The other actions, multiply, fill, subdue and have dominion are even more problematic. To many, these convey that human beings have carte blanche to utilize the Earth as we will; to basically “take over” our environment. Large and in charge, are we then free to exploit the planet’s resources while amassing the largest human population possible? A few decades ago such a question would have been pure fiction. When life spans were short and child mortality was high, to have dominance over nature seemed impossible.
Before this century we would not have imagined a world of multiple billions. Neither would we have imagined the age of industry, medicine, commerce, agriculture, sanitation and affluence that support those numbers. Billions may exist in the depths of poverty, but the ecological pressures the minority exert and the remainder seek to exert are also growing exponentially. As our numbers have increased and the stresses we place on planetary systems have apparently become more malignant, the concept of “stewardship” must be blended into the equation. In other words, can we be caringly dominant over the earth if we can’t subdue and have dominion over ourselves?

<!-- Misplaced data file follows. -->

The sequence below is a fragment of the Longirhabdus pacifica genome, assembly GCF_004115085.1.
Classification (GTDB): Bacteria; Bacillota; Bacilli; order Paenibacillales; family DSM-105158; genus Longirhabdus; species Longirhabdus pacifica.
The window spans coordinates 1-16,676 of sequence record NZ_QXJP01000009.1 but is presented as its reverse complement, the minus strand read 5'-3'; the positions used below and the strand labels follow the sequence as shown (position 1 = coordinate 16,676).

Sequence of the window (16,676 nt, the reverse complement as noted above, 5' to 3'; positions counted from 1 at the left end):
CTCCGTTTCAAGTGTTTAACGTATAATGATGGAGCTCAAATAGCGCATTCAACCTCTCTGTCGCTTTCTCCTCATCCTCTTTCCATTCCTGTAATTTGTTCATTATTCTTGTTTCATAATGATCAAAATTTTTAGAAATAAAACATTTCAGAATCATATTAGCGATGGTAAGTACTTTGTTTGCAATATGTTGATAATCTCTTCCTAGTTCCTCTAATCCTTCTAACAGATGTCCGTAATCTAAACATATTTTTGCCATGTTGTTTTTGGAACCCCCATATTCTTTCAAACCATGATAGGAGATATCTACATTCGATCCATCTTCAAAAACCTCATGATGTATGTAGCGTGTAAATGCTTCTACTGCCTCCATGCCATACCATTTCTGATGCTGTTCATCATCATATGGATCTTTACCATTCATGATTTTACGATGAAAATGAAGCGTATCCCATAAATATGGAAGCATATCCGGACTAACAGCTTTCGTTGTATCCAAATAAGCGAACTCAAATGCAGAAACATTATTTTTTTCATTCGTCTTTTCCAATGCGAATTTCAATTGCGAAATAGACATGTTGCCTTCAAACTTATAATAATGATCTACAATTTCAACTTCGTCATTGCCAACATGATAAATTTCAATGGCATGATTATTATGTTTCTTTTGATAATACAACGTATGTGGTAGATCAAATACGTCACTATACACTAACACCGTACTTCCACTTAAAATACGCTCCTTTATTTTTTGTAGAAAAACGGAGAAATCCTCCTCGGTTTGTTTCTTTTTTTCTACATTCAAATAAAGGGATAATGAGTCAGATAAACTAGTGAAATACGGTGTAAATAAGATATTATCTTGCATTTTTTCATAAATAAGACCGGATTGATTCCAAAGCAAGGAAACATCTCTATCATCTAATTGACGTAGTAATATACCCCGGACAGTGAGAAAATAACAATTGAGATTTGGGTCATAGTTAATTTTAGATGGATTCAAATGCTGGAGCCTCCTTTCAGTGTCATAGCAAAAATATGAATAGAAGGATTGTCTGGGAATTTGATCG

“Think of it,” said R. Buckminster Fuller in 1980, “We are blessed with technology that would be indescribable to our forefathers. We have the wherewithal, the know-it-all to feed everybody, clothe everybody, and give every human on Earth a chance. We know now what we could never have known before—that we now have the option for all humanity to ‘make it’ successfully on this planet in this lifetime. Whether it is to be Utopia or Oblivion will be a touch-and-go relay race right up to the final moment.”
If we really do have such power, it is certainly time to harness it for the good of Spaceship Earth. For no matter where or how we look for an alternate planet on which to live, there really appears to be no place like home.